Even as I say that, I know that some of you didn’t feel that as children. And I urge you to throw yourself, therefore, now into the love of the people around you that you can trust. Because that can be the epoxy for the holes that remain. But if you can open even a little tunnel to the past, to feel that hold of love around you – go there. And in the experience, understand the place for the first time. For it is God.
I did another time-travel this week. (I don’t know, maybe its middle age. ) But Thursday night I was called out to Bassett Hospital, & coming home about midnight, I knew I had to write on this text the next morning: “For I am sure that neither death nor life, nor angels, nor principalities, nor things present, nor things to come, nor powers, nor height, nor depth, nor anything else in all creation, will be able to separate us from the love of God in Christ Jesus our Lord.”
And I warped about a third of a century, there in the night. A graduate student in theological school. An assignment to interview someone on the underside of life. My friend & I presenting ourselves at a children’s prison in Baltimore – a reformatory for girls. A room painted gas-chamber green. Chairs in a circle, filled with young women, kids in their teens, mostly African- American, all poor – wouldn’t be there if they weren’t.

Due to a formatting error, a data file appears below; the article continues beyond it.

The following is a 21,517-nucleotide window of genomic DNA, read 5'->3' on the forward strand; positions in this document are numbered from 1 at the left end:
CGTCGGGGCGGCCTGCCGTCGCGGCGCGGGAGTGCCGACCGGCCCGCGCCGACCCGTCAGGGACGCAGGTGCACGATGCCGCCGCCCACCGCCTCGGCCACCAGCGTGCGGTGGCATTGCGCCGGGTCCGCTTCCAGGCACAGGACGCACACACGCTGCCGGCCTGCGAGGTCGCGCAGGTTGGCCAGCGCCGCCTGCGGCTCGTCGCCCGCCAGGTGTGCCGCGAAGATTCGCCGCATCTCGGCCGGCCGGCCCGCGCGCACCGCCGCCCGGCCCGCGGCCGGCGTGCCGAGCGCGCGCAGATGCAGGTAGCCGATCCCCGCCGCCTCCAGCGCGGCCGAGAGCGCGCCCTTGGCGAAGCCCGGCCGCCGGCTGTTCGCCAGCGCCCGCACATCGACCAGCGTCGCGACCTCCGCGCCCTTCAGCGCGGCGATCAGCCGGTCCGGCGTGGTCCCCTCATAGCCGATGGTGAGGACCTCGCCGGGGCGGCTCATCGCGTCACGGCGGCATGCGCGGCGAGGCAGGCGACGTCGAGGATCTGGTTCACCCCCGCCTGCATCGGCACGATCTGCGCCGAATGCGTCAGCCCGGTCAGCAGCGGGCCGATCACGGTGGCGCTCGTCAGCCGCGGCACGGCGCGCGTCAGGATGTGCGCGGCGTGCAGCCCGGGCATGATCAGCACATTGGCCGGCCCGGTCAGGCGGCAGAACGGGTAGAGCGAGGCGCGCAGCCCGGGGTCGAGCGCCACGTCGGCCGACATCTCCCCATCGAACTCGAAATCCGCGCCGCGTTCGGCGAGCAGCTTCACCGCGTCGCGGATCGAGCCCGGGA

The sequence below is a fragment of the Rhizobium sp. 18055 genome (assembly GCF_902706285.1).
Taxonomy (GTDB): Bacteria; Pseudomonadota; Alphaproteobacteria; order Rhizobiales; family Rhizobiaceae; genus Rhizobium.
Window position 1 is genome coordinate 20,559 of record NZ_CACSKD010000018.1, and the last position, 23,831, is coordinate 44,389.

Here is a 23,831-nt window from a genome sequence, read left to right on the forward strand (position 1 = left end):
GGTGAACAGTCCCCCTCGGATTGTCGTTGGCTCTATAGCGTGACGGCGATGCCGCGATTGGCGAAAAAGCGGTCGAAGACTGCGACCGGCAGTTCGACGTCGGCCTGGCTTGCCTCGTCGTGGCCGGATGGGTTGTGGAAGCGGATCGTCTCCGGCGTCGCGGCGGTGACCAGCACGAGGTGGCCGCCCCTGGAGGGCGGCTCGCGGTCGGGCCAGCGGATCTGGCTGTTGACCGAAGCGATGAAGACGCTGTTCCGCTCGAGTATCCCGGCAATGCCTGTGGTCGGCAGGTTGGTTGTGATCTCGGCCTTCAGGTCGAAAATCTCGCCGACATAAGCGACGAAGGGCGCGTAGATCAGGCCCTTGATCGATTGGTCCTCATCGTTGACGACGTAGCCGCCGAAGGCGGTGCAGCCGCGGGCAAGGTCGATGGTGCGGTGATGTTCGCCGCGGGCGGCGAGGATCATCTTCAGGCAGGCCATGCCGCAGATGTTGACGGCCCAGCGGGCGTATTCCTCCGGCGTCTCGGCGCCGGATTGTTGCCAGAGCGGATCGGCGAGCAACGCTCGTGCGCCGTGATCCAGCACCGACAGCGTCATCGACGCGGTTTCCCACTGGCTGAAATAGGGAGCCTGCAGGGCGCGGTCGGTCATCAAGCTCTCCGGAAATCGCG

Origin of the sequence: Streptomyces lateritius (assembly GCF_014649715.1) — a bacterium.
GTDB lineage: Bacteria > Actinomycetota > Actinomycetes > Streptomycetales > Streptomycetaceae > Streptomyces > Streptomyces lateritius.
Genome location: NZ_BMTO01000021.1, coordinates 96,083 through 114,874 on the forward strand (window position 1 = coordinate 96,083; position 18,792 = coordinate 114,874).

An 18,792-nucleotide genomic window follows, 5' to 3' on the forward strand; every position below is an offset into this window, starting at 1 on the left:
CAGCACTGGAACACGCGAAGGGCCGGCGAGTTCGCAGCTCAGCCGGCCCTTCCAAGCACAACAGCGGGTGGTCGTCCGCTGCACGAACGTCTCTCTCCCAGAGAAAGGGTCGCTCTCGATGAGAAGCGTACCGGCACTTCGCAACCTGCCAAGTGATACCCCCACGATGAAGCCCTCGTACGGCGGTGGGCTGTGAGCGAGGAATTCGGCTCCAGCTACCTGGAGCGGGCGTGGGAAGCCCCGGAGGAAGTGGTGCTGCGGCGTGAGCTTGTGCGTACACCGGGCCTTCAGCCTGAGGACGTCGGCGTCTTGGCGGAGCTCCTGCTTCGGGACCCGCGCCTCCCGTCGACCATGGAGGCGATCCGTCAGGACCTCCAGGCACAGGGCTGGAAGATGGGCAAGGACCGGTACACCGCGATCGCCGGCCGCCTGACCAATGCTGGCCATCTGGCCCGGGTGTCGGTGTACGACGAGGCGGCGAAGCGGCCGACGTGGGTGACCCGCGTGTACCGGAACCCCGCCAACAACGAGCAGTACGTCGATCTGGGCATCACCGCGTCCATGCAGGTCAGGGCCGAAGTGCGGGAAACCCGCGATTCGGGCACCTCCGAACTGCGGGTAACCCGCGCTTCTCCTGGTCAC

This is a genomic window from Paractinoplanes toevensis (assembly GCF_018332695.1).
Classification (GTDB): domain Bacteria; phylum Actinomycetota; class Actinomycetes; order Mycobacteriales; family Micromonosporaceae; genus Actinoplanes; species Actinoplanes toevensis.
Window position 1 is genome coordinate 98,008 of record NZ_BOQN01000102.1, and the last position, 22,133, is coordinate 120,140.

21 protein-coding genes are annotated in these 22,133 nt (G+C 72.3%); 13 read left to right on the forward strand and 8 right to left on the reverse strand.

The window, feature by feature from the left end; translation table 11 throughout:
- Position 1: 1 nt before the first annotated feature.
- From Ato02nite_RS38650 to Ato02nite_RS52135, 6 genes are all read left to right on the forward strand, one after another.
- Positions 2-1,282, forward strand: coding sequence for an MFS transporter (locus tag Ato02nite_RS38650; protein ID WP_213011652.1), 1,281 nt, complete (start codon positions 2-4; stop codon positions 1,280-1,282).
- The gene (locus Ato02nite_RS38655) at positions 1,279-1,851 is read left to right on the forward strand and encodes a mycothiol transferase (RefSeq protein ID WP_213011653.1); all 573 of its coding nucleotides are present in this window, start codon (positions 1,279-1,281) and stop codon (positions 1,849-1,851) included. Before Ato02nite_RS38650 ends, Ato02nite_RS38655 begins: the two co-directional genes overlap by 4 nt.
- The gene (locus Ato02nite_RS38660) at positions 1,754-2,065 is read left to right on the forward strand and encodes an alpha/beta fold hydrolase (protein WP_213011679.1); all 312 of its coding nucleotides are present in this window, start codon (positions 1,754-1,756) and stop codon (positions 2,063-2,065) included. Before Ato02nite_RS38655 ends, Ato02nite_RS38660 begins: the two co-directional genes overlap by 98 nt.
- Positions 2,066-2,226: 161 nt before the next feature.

Prostitution, theft, drugs, homicide – 16 years old. Old enough though, to handle 2 white boys from Seminary. Stories to shock us. Questions to stump us.”Where did Cain’s wife come from?” “Can God make a rock so big he can’t move it?” Fleeting moments of connection: grandmothers who loved, took them to church & cared.